One Grand Challenge out of a million

|Author: Cristina|

On Valentine’s Day, I was leaving the mall with my Mom, when a little girl tried to sell us roses for 40 rupees. My Mom only had 10 rupees, which she gave to the girl. We began walking away and she kept pestering us. She started getting very upset. She desperately tried to grab our hands and pull us back. She threw a rose at us so we would have to buy it. We walked away into our Uber. It was truly shocking to see a young girl, probably between 10-14 years old, get so aggravated. Usually, it would be considered incredibly rude and ridiculous to act in such a manner towards a customer. But in this case, it was a child. I wondered. Was she so upset because she was physically hungry or thirsty? Was she exhausted and frustrated from not selling enough roses? Why didn’t we give her more money? We had just spent a few thousand rupees inside of the mall on some cute and useless clothes. What is wrong with us? If we had given her money, would it have been spent on something she needed? It seems unlikely that it would impact her future. What kind of excuse is that to not help a child?

A similar incident occurred about a week later. A small, dark-skinned boy asked a group of GCIL students for money. I gave him a few rupees. This time, Casey suggested that an adult may be making the boy work late nights to beg for money, and that giving money is encouraging this system. If you were to do some research on the subject, you would find that, in India, this concern has a lot of truth to it. I tried to think of how we could help children who beg, without encouraging this system. But without dedicating as much effort as we’ve put into our GCIL projects, what are we to do? How can I, or you, help this child? And every other child beggar? And if many beggars (children and adults alike) are turning their money over to beggar pimps, then who do we give money to? Do we stop buying roses from 10-year old girls and the frail mother with a baby on her hip? What about the disabled people? How do we know who is being pimped out and who will be able to keep the money? Do we shrug our shoulders, say we tried, and call it quits with trying to help people?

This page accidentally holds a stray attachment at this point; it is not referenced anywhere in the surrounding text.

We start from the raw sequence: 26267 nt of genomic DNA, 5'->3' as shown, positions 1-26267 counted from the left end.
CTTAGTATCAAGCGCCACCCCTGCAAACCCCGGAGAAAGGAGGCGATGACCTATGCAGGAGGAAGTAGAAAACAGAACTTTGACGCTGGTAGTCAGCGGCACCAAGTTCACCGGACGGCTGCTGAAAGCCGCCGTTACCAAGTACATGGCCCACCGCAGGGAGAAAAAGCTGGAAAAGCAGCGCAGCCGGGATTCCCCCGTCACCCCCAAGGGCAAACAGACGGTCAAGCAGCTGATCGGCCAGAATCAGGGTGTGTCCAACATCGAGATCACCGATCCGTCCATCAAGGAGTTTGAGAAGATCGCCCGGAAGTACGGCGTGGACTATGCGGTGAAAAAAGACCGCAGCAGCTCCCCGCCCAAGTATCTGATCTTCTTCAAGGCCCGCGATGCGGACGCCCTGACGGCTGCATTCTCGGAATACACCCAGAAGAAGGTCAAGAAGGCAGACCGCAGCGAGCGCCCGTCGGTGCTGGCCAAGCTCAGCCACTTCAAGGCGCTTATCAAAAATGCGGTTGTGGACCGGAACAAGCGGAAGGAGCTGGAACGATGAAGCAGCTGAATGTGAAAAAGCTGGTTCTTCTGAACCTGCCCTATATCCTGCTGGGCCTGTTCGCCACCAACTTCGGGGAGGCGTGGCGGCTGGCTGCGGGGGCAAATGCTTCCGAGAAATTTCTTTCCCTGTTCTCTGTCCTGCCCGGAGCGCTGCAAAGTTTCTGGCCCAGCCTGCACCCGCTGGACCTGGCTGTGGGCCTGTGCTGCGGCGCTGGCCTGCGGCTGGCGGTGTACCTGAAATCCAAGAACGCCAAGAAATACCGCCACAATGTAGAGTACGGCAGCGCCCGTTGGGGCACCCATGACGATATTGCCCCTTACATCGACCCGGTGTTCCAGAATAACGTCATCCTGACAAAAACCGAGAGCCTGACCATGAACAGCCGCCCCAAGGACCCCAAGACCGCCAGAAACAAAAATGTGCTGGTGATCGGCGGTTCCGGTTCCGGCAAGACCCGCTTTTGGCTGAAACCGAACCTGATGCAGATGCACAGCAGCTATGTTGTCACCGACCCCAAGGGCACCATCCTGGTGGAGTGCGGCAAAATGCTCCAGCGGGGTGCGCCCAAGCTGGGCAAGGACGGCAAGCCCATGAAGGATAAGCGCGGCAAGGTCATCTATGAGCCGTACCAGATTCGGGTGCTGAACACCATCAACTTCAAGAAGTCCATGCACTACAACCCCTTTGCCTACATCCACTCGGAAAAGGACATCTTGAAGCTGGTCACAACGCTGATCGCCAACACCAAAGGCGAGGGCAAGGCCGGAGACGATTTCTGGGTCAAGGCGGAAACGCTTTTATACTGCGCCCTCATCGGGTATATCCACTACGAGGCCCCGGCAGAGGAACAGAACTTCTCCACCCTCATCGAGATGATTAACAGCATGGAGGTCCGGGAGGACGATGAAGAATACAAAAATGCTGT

In Seattle sometimes I give homeless people bananas. Maybe I’ll take the bananas from the canteen and try it here. Sorry, Carmen.

Poverty and child beggars are like one piece of turf in a whole football field of turf: one Grand Challenge out of a million. These Grand Challenges can be incredibly overwhelming and discouraging. The silver lining is that we don’t have to face these issues on our own. People care. That is why we are all here on GCIL. Everyone on GCIL wants to improve the world, may it be through communism or through reducing plastic in the ocean, through technical solutions or through education. Everyone we have met in our NGOs and internships has dedicated months, years, or decades to trial, error, and solving problems. For example, there is Vishwanath, Bangalore’s humble rain man, who never stops trying to solve the water scarcity issue and works hard not to let lower class and lower caste people get exploited. Take Profesora Mariana, from Oaxaca, Mexico, who works for an NGO that empowers indigenous women to start their own small businesses, and helps them invest that money. Take Professor Mike Dodd, from CEE, who uses his own money to fund trips to an orphanage in Honduras, and his free time to make hydraulic designs for the orphanage buildings. As Julian, and our dear Kolodziej, have offered, don’t get discouraged. Focus on an issue, and trust that others are working on the rest.

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